Thursday, July 31, 2014
Inquirer Daily News

First oral drug for MS approved

The Food and Drug Administration approved Novartis' Gilenya "to reduce relapses and delay disability progression in patients with relapsing forms of multiple sclerosis." The medication is the first oral MS drug that is available in capsules rather than through injections or intervenes infusions. The FDA said the medication, also known by its chemical name fingolimod, is the first of a new class of MS drugs that "block some blood cells in lymph nodes, reducing their migration to the brain and spinal cord, which may help with reducing the severity of MS," according to the FDA.

First oral drug for MS approved

The Food and Drug Administration approved Novartis’ Gilenya “to reduce relapses and delay disability progression in patients with relapsing forms of multiple sclerosis.”

The medication is the first oral MS drug that is available in capsules rather than through injections or intervenes infusions. The FDA said the medication, also known by its chemical name fingolimod, is the first of a new class of MS drugs that “block some blood cells in lymph nodes, reducing their migration to the brain and spinal cord, which may help with reducing the severity of MS,” according to the FDA.

The FDA noted that the medication also has side effects. Patient can experience a decrease in heart rate when they start taking the drug. Gilenya can also increase the risk of infections and macular edema, a serious eye problem. The more common side effects reported during clinical trials of the drug were headaches, diarrhea, back pain, and the elevation of certain liver enzymes.

“Gilenya is the first oral drug that can slow the progression of disability and reduce the frequency and severity of symptoms in MS, offering patients an alternative to currently available injectable therapies,” said Russell Katz, director of the division of neurology products in the FDA’s Center for Drug Evaluation and Research.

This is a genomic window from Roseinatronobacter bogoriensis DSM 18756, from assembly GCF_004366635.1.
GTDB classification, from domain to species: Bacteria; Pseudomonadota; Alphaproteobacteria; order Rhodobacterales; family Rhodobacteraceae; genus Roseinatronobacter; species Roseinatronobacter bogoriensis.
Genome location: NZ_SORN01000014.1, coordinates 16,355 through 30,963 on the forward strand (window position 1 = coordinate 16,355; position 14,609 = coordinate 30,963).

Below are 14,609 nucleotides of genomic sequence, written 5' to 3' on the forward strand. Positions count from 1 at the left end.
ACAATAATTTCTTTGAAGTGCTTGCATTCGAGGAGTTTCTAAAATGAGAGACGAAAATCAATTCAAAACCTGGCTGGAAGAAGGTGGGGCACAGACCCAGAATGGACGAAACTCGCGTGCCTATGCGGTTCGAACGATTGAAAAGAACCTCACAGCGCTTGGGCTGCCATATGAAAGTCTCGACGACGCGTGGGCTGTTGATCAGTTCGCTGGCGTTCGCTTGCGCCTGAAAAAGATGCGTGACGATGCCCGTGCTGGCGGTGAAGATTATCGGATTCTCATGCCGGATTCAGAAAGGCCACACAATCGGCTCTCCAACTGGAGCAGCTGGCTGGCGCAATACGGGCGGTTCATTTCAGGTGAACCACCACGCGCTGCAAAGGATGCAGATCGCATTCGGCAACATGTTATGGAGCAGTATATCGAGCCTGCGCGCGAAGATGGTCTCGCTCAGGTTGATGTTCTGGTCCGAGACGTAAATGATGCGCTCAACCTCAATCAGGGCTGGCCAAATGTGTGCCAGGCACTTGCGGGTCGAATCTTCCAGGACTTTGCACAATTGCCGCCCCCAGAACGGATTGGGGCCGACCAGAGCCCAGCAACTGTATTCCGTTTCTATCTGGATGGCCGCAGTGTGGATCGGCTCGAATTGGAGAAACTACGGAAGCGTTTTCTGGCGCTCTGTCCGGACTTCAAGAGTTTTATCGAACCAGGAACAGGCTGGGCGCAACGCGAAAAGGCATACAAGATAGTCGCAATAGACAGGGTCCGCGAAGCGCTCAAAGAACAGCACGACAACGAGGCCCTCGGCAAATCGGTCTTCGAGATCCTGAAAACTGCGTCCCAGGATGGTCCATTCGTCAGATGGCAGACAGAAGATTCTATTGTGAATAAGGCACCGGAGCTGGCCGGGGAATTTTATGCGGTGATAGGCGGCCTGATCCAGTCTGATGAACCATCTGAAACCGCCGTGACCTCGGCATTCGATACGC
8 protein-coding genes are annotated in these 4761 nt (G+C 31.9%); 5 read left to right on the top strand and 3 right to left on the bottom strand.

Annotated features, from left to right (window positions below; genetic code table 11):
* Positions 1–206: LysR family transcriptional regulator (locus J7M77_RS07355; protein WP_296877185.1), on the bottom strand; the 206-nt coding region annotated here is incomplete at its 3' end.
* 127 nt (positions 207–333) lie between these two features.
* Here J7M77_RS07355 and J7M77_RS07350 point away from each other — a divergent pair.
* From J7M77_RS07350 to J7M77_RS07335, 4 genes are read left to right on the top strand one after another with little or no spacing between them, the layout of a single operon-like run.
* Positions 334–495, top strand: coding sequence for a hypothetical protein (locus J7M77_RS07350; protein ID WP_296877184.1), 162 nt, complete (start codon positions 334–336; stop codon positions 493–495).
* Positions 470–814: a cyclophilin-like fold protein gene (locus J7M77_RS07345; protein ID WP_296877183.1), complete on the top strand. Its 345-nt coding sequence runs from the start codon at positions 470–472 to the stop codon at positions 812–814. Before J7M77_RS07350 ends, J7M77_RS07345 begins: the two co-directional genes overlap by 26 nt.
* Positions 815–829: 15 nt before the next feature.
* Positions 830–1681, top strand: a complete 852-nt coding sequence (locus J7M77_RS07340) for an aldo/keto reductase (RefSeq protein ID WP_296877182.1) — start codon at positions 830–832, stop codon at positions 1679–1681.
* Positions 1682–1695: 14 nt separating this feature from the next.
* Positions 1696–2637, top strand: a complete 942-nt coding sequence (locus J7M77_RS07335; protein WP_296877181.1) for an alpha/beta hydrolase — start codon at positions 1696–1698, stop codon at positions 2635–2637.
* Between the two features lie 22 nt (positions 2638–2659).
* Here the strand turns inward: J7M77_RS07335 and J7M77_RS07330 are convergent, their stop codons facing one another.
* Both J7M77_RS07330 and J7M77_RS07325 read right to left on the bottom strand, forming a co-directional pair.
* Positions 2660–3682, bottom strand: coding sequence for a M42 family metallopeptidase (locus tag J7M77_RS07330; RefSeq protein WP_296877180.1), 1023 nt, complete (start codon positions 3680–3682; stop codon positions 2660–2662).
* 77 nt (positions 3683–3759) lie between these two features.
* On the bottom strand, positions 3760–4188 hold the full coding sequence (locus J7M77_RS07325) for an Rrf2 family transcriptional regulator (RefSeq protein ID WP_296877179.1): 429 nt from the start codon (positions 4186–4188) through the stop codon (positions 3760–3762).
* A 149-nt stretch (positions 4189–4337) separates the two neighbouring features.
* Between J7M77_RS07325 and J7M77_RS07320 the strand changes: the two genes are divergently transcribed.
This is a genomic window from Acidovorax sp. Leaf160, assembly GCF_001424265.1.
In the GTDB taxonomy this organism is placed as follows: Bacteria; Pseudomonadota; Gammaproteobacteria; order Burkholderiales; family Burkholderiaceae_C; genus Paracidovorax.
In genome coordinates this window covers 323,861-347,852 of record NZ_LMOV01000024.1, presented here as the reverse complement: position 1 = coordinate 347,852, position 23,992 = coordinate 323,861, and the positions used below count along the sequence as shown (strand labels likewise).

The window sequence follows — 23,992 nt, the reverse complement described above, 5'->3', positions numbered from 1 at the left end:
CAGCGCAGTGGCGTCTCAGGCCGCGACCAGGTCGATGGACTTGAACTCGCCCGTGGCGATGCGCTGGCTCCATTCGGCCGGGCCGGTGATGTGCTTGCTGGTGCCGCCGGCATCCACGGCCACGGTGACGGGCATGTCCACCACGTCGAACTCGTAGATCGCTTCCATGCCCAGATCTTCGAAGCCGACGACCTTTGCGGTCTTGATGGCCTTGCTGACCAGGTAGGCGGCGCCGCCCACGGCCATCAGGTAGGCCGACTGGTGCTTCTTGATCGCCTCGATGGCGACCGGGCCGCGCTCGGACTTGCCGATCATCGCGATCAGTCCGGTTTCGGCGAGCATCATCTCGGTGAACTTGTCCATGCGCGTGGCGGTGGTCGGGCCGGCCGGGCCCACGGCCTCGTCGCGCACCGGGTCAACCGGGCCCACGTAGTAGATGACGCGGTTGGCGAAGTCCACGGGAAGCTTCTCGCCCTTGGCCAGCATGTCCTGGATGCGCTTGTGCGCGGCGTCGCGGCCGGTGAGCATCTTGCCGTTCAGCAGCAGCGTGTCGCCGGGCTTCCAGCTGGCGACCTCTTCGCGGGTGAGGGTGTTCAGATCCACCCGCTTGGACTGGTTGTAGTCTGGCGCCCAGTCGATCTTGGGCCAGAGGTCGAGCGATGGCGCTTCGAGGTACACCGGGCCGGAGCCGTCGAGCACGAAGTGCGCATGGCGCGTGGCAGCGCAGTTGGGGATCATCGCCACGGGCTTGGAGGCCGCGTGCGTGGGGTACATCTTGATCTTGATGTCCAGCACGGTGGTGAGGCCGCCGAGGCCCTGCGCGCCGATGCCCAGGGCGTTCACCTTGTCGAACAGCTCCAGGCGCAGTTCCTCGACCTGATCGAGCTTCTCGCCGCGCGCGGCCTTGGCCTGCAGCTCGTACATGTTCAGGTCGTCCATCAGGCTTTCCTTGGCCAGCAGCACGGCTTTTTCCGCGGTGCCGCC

In it’s release on the drug Novartis noted that Gilenya had a “studied safety and tolerability profile, which has been characterized in over 2,600 clinical trial patients, some of whom are in their seventh year of treatment, with more than 4,500 patient years of experience.”

Trevor Mundel, global head of development at Novartis Pharma AG said that the company is seeking regulatory approval for the medication in Europe and elsewhere.

“Today is a significant and encouraging day for people with relapsing forms of MS in the US,” said Nicholas LaRocca, vice president of healthcare delivery and policy research at the National Multiple Sclerosis Society, in a statement release by Novartis. “A new treatment option that offers significant efficacy in the convenience of a capsule is a welcome alternative to frequent injections for individuals living with this chronic disease.”

Check out the MS society’s release on the drug which include and frequently asked question with the groups answers.

To check out more Check Up items go to www.philly.com/checkup.

About this blog

Check Up covers major health events in our region and offers everything from personal health advice to an expert look at health reform. Read about some of our bloggers here.

For Inquirer.com. Portions of this blog may also be found in the Inquirer's Sunday Health Section

Michael R. Cohen, R.Ph. President, Institute for Safe Medication Practices
Daniel R. Hoffman, Ph.D. President, Pharmaceutical Business Research Associates
Latest Health Videos
Also on Philly.com:
Stay Connected